Tilting at Windmills by the Sea

21 Aug


As I spend one of my last nights in the city I love, San Francisco, I can’t help but think of how this city has been such an integral part of my life for the last five years. In almost every neighborhood I walk through (thanks to Muni I visit all the neighborhoods), I see places with some special significance to me wherever I go. From the HiDive Bar on the Embarcadero, where I saw Hunter Pence whiz by on his scooter as I enjoyed beer on the patio, to Java Beach Cafe by Ocean Beach, where I would sit and sip coffee with my last boyfriend, who lived just blocks away. The city imprints itself on you, and you imprint yourself on it.

I think about how much the city will change while I’m away. Today while walking down Valencia, I passed a new condo development in the works. I have long been a proponent of adding more housing to San Francisco, but I fear that only adding housing for millionaires will only lead to increased inequality in the city. I fear that my friends who are successful professionals and would be able to afford a home in any other part of the country will either have to keep renting or move far from the city they love. My love for San Francisco remains, but I fear that it will only become a playground for the ultra rich, a simulacrum of a once thriving creative city. I hate to admit it, but part of me hopes that the bubble bursts, and soon (but enough on my thoughts on the sustainability of the sharing economy!).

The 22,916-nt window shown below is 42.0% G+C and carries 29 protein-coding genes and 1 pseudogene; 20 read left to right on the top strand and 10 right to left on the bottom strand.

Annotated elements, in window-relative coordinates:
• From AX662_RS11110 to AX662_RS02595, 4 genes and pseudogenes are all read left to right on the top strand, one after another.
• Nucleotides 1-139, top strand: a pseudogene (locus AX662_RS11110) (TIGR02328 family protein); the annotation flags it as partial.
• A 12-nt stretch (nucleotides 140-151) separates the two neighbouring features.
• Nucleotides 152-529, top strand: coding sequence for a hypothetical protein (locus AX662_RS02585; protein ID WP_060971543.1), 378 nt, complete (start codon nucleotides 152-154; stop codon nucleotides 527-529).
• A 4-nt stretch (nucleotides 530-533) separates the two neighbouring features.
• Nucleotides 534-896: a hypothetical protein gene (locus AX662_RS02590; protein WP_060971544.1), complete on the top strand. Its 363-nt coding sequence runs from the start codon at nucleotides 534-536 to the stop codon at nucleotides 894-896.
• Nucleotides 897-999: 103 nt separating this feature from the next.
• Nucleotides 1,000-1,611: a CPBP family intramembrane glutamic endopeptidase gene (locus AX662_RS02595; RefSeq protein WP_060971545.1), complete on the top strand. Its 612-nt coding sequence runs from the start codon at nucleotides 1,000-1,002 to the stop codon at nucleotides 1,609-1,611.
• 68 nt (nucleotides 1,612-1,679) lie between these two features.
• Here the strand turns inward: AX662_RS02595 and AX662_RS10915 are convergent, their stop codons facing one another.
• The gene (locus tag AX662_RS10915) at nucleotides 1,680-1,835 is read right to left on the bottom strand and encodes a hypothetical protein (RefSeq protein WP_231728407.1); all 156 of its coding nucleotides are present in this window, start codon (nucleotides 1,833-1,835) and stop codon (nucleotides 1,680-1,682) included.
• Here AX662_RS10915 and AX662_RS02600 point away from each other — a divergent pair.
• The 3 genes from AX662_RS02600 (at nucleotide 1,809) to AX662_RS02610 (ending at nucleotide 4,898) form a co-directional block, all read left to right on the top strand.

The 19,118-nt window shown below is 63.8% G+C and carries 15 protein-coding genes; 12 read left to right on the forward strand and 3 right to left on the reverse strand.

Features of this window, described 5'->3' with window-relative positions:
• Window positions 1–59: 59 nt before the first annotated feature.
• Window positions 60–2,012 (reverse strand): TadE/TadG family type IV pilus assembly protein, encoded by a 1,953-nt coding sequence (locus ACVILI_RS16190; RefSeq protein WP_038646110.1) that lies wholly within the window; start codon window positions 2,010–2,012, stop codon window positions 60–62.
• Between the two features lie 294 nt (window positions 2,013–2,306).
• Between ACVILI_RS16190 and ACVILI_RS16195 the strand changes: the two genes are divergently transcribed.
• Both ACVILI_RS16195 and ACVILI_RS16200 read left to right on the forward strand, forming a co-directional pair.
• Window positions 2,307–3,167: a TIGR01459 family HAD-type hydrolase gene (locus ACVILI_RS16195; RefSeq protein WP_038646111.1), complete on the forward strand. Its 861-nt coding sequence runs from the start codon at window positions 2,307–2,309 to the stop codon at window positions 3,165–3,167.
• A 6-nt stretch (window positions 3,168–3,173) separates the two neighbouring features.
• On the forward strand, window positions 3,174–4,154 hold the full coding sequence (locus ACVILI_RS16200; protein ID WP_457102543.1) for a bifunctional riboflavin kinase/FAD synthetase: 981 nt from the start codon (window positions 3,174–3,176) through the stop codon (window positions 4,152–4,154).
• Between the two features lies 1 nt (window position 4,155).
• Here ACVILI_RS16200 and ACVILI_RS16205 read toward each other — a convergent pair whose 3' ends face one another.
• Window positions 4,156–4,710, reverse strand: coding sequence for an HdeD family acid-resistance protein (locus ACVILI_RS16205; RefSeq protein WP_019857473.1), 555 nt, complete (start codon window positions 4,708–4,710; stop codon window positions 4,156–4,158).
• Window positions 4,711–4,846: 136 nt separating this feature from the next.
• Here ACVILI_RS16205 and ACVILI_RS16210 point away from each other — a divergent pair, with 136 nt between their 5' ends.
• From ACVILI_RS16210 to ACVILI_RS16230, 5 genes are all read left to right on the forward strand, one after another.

The prevailing stereotype of San Francisco is that it has always provided a home to the searchers, the poets and dreamers who have reached the tip of Manifest Destiny and remake themselves here at the edge of the continent. From the Gold Rush to the Beatniks to the Hippies, this was mostly true. Is the city still a haven for dreamers, or is it becoming out of reach for all but those arriving with a Stanford degree in hand? I think San Francisco is lucky to have the enviable problem of having so much wealth; Detroit we are not. But there are undeniable changes afoot in the city, and my friends and I sense it. You feel lucky to not be unjustifiably evicted from your rent-controlled apartment. You breathe a sigh of relief when the car alarm outside your window turns out not to be yours (that one is the experience of a car-owning friend near USF). You feel increasingly lucky just to still be here, eking out a living.

And yet one should feel lucky, and feel enormously proud to live in a place that is still a city of unrivaled natural beauty, home to people who are by and large a kind and helpful bunch. It is not for nothing that San Francisco united last year to realize the dream of young cancer survivor “Batkid“. I found the response to be typical of San Francisco and its residents, coming together to help one of their own. I have witnessed countless small kindnesses here in the city. It is not Coit Tower, or Sutro Tower, or the Bay Bridge that make the city unique and worth living in. it is the people who come here from all over and make San Francisco their own. It is them that I’ll miss the most.

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